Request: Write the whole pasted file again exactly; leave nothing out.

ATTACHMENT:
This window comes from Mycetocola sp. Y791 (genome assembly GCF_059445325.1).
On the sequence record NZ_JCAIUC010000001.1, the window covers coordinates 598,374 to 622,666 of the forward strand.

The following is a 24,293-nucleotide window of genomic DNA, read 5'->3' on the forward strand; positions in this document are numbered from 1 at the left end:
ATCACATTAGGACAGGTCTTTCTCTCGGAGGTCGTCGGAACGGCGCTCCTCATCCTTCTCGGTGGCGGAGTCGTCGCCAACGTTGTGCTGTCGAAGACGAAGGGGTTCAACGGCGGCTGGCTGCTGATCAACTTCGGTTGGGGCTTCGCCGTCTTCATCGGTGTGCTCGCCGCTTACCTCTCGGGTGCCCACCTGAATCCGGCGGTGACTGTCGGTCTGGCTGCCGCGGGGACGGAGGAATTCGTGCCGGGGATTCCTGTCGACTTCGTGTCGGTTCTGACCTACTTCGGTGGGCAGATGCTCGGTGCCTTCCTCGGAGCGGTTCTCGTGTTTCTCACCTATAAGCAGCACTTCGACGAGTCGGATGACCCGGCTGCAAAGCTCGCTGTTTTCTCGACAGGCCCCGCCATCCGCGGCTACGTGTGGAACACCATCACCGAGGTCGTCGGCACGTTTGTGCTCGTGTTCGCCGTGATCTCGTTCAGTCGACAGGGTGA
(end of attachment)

This window comes from Mycetocola sp. Y791 (genome assembly GCF_059445325.1).
On the sequence record NZ_JCAIUC010000001.1, the window covers coordinates 598,374 to 622,666 of the forward strand.

The following is a 24,293-nucleotide window of genomic DNA, read 5'->3' on the forward strand; positions in this document are numbered from 1 at the left end:
ATCACATTAGGACAGGTCTTTCTCTCGGAGGTCGTCGGAACGGCGCTCCTCATCCTTCTCGGTGGCGGAGTCGTCGCCAACGTTGTGCTGTCGAAGACGAAGGGGTTCAACGGCGGCTGGCTGCTGATCAACTTCGGTTGGGGCTTCGCCGTCTTCATCGGTGTGCTCGCCGCTTACCTCTCGGGTGCCCACCTGAATCCGGCGGTGACTGTCGGTCTGGCTGCCGCGGGGACGGAGGAATTCGTGCCGGGGATTCCTGTCGACTTCGTGTCGGTTCTGACCTACTTCGGTGGGCAGATGCTCGGTGCCTTCCTCGGAGCGGTTCTCGTGTTTCTCACCTATAAGCAGCACTTCGACGAGTCGGATGACCCGGCTGCAAAGCTCGCTGTTTTCTCGACAGGCCCCGCCATCCGCGGCTACGTGTGGAACACCATCACCGAGGTCGTCGGCACGTTTGTGCTCGTGTTCGCCGTGATCTCGTTCAGTCGACAGGGTGA